The only way to diagnose dry eye syndrome is to see your eye doctor at Batra Vision. We see many cases of dry eye syndrome in our offices, so we are highly experienced in diagnosing and treating this condition.
Diagnosing dry eye syndrome begins by giving you a complete eye exam and reviewing your health history. We can then test the quality of your tears using our advanced technology TearLab Osmolarity System.
Painless and non-invasive, this system uses less than a nanoliter of natural tears to break down and analyze the composition of your tears. The TearLab Osmolarity System produces precise results which help our team diagnose dry eye syndrome and create individual treatment plans for your dry eye symptoms.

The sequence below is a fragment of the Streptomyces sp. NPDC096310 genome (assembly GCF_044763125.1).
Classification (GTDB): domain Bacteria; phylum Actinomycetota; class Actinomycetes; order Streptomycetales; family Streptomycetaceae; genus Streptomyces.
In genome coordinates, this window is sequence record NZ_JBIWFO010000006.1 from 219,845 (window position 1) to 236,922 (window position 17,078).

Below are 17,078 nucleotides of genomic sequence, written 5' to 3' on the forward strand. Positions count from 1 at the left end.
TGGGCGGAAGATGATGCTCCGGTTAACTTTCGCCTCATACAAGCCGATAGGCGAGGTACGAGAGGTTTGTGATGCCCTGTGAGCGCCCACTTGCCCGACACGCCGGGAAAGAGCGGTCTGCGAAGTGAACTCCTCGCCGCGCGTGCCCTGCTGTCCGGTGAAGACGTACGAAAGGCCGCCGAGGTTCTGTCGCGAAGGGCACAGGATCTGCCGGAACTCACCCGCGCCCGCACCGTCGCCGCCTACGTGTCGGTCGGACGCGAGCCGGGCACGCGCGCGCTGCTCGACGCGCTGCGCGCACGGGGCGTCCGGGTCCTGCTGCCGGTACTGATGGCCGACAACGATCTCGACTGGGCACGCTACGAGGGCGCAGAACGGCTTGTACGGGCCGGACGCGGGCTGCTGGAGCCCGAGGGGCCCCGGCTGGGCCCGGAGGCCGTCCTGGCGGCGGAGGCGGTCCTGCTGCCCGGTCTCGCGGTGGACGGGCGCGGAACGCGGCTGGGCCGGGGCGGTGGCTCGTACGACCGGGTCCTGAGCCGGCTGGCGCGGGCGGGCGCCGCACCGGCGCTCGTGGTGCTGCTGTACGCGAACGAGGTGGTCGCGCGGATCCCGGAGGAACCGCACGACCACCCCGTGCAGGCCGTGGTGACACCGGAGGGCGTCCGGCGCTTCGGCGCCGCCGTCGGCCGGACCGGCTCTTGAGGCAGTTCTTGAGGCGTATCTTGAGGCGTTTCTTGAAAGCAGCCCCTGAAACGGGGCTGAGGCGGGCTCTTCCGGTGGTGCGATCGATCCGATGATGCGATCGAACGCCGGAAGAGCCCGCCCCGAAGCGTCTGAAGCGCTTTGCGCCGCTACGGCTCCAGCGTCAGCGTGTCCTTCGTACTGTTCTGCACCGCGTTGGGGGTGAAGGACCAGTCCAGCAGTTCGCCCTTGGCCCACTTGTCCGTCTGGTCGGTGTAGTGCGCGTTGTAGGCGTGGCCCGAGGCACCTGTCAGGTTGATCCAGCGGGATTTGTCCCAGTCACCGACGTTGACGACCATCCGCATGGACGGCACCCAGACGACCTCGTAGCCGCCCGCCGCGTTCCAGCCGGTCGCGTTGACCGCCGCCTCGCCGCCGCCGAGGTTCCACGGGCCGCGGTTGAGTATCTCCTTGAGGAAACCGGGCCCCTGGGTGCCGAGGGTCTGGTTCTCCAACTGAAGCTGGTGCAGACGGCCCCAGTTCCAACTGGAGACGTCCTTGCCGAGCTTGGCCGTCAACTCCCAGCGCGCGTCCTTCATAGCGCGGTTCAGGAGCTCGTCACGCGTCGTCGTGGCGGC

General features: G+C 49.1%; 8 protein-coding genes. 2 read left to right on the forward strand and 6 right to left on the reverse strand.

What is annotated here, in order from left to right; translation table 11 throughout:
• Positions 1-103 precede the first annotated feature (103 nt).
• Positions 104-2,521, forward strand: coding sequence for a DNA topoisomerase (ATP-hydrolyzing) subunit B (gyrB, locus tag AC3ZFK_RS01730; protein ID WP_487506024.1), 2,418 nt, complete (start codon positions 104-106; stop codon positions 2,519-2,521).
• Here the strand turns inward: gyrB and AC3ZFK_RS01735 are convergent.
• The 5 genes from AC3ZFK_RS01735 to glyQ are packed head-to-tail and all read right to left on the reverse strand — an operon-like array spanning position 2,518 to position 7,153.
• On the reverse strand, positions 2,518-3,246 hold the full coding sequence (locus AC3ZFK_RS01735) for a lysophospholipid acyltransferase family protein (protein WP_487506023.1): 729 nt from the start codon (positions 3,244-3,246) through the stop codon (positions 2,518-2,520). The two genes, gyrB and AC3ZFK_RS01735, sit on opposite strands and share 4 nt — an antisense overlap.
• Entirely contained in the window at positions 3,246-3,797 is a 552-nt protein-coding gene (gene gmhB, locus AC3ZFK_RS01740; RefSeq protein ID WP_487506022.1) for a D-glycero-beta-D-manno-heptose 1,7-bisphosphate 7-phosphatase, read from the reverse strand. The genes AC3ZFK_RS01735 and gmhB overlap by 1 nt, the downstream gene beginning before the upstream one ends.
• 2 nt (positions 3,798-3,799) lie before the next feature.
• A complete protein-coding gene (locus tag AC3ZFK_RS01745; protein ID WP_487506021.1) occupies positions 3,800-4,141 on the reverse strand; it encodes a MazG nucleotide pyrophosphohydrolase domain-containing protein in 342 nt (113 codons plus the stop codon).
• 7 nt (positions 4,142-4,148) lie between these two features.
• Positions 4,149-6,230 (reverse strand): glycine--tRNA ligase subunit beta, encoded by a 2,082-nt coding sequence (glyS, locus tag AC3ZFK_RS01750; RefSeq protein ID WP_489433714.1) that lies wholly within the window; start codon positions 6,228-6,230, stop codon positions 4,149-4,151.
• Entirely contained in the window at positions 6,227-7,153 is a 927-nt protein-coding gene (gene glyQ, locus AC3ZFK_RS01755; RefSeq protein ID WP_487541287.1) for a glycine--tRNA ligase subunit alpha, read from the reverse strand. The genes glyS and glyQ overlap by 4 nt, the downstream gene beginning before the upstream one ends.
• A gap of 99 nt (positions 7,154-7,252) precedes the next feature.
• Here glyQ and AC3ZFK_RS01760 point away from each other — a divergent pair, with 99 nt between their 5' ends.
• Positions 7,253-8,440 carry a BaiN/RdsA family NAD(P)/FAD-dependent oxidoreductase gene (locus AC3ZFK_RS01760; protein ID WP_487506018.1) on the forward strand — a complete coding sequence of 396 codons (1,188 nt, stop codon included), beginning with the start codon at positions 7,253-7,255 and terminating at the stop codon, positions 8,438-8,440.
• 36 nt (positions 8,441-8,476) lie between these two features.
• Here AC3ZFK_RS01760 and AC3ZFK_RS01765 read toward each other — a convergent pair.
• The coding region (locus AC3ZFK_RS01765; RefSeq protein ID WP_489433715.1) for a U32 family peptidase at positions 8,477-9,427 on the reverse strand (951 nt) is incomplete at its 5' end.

How is Dry Eye Syndrome Treated?
How your dry eye syndrome is treated is dependent on your diagnosis. We might recommend over-the-counter or prescription eye drops for less severe cases.
In more moderate to severe cases, we may recommend the insertion of punctal plugs. Punctal plugs are tiny devices placed in the corner of your eyes to reduce tear drainage.
You’ll have punctal plugs inserted here at our office. You’re usually able to return to your normal activities right away.
If the cause of your dry eyes is due to meibomian gland blockage, your eye doctor may recommend LipiFlow treatment. LipiFlow uses warm, consistent heat and gentle massage to effectively unblock the glands and ease your dry eye symptoms.